Saudi Air Defense intercepts ballistic missile fired by Houthis toward Najran

In this file photo, Saudi forces can be seen repelling a Houthi attack in Najran, near the Yemen border. (File photo: Reuters)
Updated 20 January 2018
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Saudi Air Defense intercepts ballistic missile fired by Houthis toward Najran

JEDDAH: Saudi air defense forces intercepted a ballistic missile fired by Houthi militias from Yemen’s Saada toward the city of Najran on Saturday. 
“The hostile action taken by the Houthi forces proves the continued involvement of the Iranian regime in supporting Houthi armed groups in clear defiance of UN Resolution 2216 and Resolution 2231,” said Col. Turki Al-Maliki, spokesman for the Arab coalition supporting the legitimate Yemeni government. 
He said the Houthi attacks were aimed at threatening the Saudi, regional and international security, adding that firing ballistic missiles at populated cities and villages is contrary to international law.
Al-Maliki renewed his call for the international community to take more serious and effective steps to stop Iranian violations, including continued smuggling and the transfer of ballistic missiles and weapons to terrorist groups, and to hold them accountable for their defiance of international norms and values.
Last week, Saudi forces intercepted a ballistic missile fired by the Houthis toward Jazan. 
Meanwhile, Yemeni security officials said that unidentified gunmen abducted an employee at the UN migration agency in Sanaa.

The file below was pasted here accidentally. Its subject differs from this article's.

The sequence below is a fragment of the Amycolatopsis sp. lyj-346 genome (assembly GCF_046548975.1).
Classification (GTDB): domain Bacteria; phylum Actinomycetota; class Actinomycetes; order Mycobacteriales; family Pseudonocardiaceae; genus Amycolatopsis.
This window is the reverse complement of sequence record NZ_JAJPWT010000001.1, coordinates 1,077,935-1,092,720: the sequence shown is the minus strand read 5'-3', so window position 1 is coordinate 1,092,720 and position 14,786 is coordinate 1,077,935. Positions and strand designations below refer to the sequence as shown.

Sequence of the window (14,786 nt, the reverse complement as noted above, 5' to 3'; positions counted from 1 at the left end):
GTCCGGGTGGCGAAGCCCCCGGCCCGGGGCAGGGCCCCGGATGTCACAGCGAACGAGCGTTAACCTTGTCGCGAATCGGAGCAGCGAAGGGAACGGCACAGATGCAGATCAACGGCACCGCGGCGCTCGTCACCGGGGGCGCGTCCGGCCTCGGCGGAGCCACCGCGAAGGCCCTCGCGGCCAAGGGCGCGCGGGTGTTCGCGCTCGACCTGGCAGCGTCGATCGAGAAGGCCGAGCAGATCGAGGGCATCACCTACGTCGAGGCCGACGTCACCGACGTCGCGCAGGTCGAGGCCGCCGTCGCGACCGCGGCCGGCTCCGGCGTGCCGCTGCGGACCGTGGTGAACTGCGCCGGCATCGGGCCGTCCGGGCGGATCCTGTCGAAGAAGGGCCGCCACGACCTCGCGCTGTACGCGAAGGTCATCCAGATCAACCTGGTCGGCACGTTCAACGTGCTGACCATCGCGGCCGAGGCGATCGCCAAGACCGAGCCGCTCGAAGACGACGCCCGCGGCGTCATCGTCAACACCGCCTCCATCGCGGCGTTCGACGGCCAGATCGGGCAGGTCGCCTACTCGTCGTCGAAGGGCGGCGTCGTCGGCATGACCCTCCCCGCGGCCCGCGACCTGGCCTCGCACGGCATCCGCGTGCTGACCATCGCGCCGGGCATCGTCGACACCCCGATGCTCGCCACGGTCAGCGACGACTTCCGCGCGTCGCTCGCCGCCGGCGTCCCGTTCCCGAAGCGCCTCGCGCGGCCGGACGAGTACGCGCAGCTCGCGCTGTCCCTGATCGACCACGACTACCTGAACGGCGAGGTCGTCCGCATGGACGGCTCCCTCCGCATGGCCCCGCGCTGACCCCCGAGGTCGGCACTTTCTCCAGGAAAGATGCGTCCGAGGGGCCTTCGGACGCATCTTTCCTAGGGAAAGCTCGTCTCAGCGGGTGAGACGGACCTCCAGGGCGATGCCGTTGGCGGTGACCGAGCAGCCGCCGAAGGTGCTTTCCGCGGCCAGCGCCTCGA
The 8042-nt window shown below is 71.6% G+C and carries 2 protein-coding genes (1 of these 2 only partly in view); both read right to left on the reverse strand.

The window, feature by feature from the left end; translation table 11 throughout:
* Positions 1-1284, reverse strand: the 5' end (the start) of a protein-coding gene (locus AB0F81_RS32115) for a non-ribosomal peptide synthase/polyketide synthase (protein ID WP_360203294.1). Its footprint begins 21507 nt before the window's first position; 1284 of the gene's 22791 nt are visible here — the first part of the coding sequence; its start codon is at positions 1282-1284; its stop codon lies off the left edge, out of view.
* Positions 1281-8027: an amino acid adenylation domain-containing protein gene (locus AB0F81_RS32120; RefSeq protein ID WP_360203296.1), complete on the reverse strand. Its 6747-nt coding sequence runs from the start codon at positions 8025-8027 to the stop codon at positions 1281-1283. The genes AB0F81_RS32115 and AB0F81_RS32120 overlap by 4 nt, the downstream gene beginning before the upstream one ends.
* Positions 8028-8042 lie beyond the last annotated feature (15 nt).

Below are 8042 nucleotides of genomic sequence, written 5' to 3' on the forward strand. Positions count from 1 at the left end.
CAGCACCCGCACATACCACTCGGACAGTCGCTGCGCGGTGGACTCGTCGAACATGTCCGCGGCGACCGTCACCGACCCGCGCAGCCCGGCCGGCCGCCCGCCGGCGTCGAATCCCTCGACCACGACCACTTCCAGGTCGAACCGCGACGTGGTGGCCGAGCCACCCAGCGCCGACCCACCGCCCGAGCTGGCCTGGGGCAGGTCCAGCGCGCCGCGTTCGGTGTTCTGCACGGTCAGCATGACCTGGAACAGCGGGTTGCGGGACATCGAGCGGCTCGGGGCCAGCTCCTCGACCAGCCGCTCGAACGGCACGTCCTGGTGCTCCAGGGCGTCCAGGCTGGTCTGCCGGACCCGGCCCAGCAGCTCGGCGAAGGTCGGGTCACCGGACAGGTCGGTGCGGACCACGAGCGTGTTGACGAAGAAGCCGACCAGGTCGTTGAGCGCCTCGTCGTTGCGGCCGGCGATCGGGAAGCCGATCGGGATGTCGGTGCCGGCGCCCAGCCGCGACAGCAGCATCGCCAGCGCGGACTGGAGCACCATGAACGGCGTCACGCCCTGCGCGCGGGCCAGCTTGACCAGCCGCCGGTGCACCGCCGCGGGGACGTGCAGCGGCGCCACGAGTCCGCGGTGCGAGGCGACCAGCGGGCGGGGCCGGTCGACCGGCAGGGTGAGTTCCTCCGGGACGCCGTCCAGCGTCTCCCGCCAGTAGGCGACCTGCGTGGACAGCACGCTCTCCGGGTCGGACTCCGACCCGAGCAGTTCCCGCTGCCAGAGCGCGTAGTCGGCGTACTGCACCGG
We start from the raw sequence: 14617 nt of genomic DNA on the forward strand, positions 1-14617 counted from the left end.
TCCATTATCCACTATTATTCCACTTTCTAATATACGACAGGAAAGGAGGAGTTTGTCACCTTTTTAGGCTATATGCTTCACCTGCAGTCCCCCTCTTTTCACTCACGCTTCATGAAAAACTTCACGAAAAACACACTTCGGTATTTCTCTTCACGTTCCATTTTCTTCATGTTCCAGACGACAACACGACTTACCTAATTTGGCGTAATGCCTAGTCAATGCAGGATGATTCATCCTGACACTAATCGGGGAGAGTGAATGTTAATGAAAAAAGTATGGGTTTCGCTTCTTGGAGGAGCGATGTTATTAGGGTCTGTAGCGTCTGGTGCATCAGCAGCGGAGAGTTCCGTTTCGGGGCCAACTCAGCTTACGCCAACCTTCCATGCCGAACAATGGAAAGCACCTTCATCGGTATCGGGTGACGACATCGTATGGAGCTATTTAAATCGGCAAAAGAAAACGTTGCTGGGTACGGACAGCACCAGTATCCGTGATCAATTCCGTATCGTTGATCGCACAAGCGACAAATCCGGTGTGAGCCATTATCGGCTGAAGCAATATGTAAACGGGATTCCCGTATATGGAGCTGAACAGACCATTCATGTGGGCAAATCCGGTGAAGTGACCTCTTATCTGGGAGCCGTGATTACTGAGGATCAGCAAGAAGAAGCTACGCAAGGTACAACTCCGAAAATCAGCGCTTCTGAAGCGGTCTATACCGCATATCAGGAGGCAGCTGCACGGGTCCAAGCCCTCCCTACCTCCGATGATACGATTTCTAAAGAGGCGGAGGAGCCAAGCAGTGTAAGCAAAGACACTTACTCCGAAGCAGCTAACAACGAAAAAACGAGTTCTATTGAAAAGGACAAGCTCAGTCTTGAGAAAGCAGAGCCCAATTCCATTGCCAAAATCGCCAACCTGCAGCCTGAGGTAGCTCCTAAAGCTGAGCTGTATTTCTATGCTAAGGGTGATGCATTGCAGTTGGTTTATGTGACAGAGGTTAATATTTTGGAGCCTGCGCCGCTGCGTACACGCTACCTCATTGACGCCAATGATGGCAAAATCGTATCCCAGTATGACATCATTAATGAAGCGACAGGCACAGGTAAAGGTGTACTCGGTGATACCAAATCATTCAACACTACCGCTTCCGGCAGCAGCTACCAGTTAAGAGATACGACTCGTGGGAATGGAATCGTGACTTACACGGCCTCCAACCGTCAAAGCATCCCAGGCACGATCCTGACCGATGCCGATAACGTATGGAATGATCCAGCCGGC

The officials said that Hisham Abdel-Rahman Bagash was abducted a day earlier when a masked man led him out of his car and threatened him with a gun.
Bagash's father, Abdel-Rahman, said in a Facebook post that his son was accompanied by his wife at the time of the abduction but the kidnappers only took him. His whereabouts are unknown.


Muslim World League signs deal with Moscow to promote interfaith dialogue

Updated 22 April 2019
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Muslim World League signs deal with Moscow to promote interfaith dialogue

  • Al-Issa lauds Russian model of national harmony and coexistence
  • Al-Issa also met with Speaker of the Russian Parliament last month

MOSCOW: The Secretary-General of the Muslim World League (MWL) Sheikh Dr. Mohammed bin Abdul Karim Al-Issa held a meeting with the president of the Russian People’s Council, Sergei Ordzhonikidze, and other council members, where they discussed issues of common interest.

They looked into means of boosting cooperation between Russia and the Muslim world, supporting positive national integration programs and countering extremist speeches and Islamophobia.

Al-Issa lauded the Russian model of national harmony and coexistence, while Ordzhonikidze presented Al-Issa with a copy of the council’s yearly report.

At the meeting the two parties signed a memorandum of understanding (MoU) to share their experiences in the fight against extremist ideologies, the promotion of interreligious dialogue and coexistence and the implementation of joint projects to achieve shared goals. They also stressed the pure and peaceful values of Islam and rejected all forms of extremism and Islamophobia.

The meeting was attended by the Russian deputy chairman of the Committee for the Development of Agriculture, Aygun Memedov, the chairman of the Committee on the Normalization of Relations Between Nationalities and Religions, Sheikh Albert Karganov, the Mufti of Moscow and the Khanti-Mansisk Region in Siberia Sheikh Tahir Samatov.

Last month, Al-Issa met with Speaker of the Russian Parliament Vyacheslav Volodin. They discussed subjects related to promoting and supporting dialogue among followers of different religions and civilizations, activating cultural contacts and exchanges between the Muslim world and Russia.

Al-Issa signed a cooperation agreement between the MWL and Moscow’s Fund for Islamic Culture, Science and Education. The agreement focused on tackling extremism and promoting tolerance. The agreement stressed the need for cooperation in the fight against extremism, intolerance, aggression and hostility among religions, races and ideologies that could lead to terrorism.

Both parties agreed to exchange information on the activities of scientific centers, cultural forums and websites.